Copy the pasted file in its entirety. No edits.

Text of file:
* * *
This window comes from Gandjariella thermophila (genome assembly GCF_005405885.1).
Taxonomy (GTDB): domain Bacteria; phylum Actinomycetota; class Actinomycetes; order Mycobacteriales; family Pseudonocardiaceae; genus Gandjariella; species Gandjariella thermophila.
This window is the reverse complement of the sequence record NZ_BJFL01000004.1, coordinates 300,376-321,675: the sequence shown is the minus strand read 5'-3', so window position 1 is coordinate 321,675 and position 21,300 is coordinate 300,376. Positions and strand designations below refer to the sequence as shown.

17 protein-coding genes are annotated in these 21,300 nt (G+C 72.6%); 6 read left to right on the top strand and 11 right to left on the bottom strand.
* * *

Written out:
This window comes from Gandjariella thermophila (genome assembly GCF_005405885.1).
Taxonomy (GTDB): domain Bacteria; phylum Actinomycetota; class Actinomycetes; order Mycobacteriales; family Pseudonocardiaceae; genus Gandjariella; species Gandjariella thermophila.
This window is the reverse complement of the sequence record NZ_BJFL01000004.1, coordinates 300,376-321,675: the sequence shown is the minus strand read 5'-3', so window position 1 is coordinate 321,675 and position 21,300 is coordinate 300,376. Positions and strand designations below refer to the sequence as shown.

17 protein-coding genes are annotated in these 21,300 nt (G+C 72.6%); 6 read left to right on the top strand and 11 right to left on the bottom strand.